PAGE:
Officials at the Football Association have confirmed Prince William will play a key role during the final stages of England’s bid to host the 2018 FIFA World Cup.
A vote on who will be offered the opportunity to host the tournament will be taken by FIFA’s executive committee in Geneva on December 2nd, with the prince joining prime minister David Cameron and football legend David Beckham as ambassadors for the England bid.
Pictured: Princes William and Harry meet Arsenal manager Arsene Wenger, and former England captain David Beckham
With the prince confirming earlier this week he will marry sweetheart Kate Middleton in 2011, FA officials are hoping some of the feel-good-factor may brush off on proceedings.
The prince will be attending in his role as president of the Football Association. However, his bride-to-be will not be in attendance.
England 2018 was buoyed earlier the week when FIFA granted the bid “low-risk” status, alongside rivals Russia and Spain/Portugal.
A bid from Belgium/Netherlands was ruled “medium-risk”, effectively signalling the death knell for a campaign already seen as an outsider.
England 2018 bid chief Andy Anson is banking on star power to swing the vote.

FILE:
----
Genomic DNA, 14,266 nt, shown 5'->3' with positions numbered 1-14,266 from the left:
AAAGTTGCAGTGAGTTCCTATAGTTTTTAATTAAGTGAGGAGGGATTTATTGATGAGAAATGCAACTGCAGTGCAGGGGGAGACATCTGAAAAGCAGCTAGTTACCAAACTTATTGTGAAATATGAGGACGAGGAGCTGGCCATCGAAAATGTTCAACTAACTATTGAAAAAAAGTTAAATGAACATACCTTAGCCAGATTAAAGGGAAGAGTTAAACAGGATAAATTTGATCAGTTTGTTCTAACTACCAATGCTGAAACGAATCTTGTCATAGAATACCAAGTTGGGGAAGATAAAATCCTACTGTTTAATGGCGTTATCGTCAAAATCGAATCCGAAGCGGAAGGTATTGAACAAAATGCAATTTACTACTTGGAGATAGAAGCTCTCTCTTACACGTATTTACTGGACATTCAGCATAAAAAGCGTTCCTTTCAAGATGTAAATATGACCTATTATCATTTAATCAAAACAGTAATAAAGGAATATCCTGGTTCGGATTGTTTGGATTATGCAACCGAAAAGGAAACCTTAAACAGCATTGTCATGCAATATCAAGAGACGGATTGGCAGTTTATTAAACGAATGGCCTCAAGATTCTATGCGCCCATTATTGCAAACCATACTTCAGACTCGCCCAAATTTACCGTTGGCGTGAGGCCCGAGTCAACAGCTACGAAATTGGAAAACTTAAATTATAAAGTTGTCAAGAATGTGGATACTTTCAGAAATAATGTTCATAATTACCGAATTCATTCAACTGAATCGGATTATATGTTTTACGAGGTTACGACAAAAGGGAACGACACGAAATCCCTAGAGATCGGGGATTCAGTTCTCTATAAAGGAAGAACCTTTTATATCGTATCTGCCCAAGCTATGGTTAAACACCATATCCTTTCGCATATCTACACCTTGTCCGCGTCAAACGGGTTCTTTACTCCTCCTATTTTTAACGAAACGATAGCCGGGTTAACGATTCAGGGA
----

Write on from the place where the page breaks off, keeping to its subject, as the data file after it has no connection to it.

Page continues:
He said: “The three of them are a very potent combination and have a key role to play.
“The Prime Minister has already done an amazing job in private discussions and struck up a strong relationship with FIFA president Sepp Blatter.
“David Beckham is known and loved by the FIFA members and Prince William got on brilliantly with them in South Africa during his World Cup visit.”
Meanwhile, Anson has been generating controversy of his own, attacking the BBC as unpatriotic over its decision to screen a Panorama investigation into allegations of corruption at FIFA just days ahead of the vote.
“I’m incredibly disappointed with the timing of what the BBC seem to be proposing with Panorama,” he said.
“To do it the week before the vote - I don’t think it’s patriotic.”
The move is seen as the latest attempt by the leadership of England 2018 to distance itself from the British media following an open letter sent to FIFA earlier this week.